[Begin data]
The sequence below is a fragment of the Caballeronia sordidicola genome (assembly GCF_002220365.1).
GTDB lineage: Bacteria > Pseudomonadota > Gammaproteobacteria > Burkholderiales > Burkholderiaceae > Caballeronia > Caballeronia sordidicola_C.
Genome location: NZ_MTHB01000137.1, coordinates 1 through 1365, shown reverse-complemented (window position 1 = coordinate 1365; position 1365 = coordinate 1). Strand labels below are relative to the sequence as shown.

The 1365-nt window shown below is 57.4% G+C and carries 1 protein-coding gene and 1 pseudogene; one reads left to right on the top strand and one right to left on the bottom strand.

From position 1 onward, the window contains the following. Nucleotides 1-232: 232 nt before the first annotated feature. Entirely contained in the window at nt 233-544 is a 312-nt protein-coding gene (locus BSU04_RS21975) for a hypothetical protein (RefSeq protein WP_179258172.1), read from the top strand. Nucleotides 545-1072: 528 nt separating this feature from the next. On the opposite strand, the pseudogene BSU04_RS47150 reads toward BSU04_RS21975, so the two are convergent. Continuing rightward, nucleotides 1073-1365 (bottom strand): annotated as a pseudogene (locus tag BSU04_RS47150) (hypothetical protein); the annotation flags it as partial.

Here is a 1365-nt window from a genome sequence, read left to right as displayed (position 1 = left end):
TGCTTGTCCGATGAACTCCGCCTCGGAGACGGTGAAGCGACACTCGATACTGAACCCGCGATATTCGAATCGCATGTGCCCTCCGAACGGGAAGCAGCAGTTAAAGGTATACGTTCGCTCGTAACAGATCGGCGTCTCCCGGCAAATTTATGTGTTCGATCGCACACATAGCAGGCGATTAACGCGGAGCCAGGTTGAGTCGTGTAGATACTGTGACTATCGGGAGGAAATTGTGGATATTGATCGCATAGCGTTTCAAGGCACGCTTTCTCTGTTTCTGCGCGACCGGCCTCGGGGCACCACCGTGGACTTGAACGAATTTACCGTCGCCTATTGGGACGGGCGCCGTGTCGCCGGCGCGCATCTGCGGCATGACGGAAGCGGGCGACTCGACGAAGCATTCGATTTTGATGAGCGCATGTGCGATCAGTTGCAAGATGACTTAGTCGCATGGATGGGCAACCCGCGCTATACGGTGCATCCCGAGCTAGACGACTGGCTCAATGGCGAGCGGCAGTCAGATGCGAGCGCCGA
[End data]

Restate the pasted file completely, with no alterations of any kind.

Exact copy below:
The sequence below is a fragment of the Caballeronia sordidicola genome (assembly GCF_002220365.1).
GTDB lineage: Bacteria > Pseudomonadota > Gammaproteobacteria > Burkholderiales > Burkholderiaceae > Caballeronia > Caballeronia sordidicola_C.
Genome location: NZ_MTHB01000137.1, coordinates 1 through 1365, shown reverse-complemented (window position 1 = coordinate 1365; position 1365 = coordinate 1). Strand labels below are relative to the sequence as shown.

The 1365-nt window shown below is 57.4% G+C and carries 1 protein-coding gene and 1 pseudogene; one reads left to right on the top strand and one right to left on the bottom strand.

From position 1 onward, the window contains the following. Nucleotides 1-232: 232 nt before the first annotated feature. Entirely contained in the window at nt 233-544 is a 312-nt protein-coding gene (locus BSU04_RS21975) for a hypothetical protein (RefSeq protein WP_179258172.1), read from the top strand. Nucleotides 545-1072: 528 nt separating this feature from the next. On the opposite strand, the pseudogene BSU04_RS47150 reads toward BSU04_RS21975, so the two are convergent. Continuing rightward, nucleotides 1073-1365 (bottom strand): annotated as a pseudogene (locus tag BSU04_RS47150) (hypothetical protein); the annotation flags it as partial.

Here is a 1365-nt window from a genome sequence, read left to right as displayed (position 1 = left end):
TGCTTGTCCGATGAACTCCGCCTCGGAGACGGTGAAGCGACACTCGATACTGAACCCGCGATATTCGAATCGCATGTGCCCTCCGAACGGGAAGCAGCAGTTAAAGGTATACGTTCGCTCGTAACAGATCGGCGTCTCCCGGCAAATTTATGTGTTCGATCGCACACATAGCAGGCGATTAACGCGGAGCCAGGTTGAGTCGTGTAGATACTGTGACTATCGGGAGGAAATTGTGGATATTGATCGCATAGCGTTTCAAGGCACGCTTTCTCTGTTTCTGCGCGACCGGCCTCGGGGCACCACCGTGGACTTGAACGAATTTACCGTCGCCTATTGGGACGGGCGCCGTGTCGCCGGCGCGCATCTGCGGCATGACGGAAGCGGGCGACTCGACGAAGCATTCGATTTTGATGAGCGCATGTGCGATCAGTTGCAAGATGACTTAGTCGCATGGATGGGCAACCCGCGCTATACGGTGCATCCCGAGCTAGACGACTGGCTCAATGGCGAGCGGCAGTCAGATGCGAGCGCCGA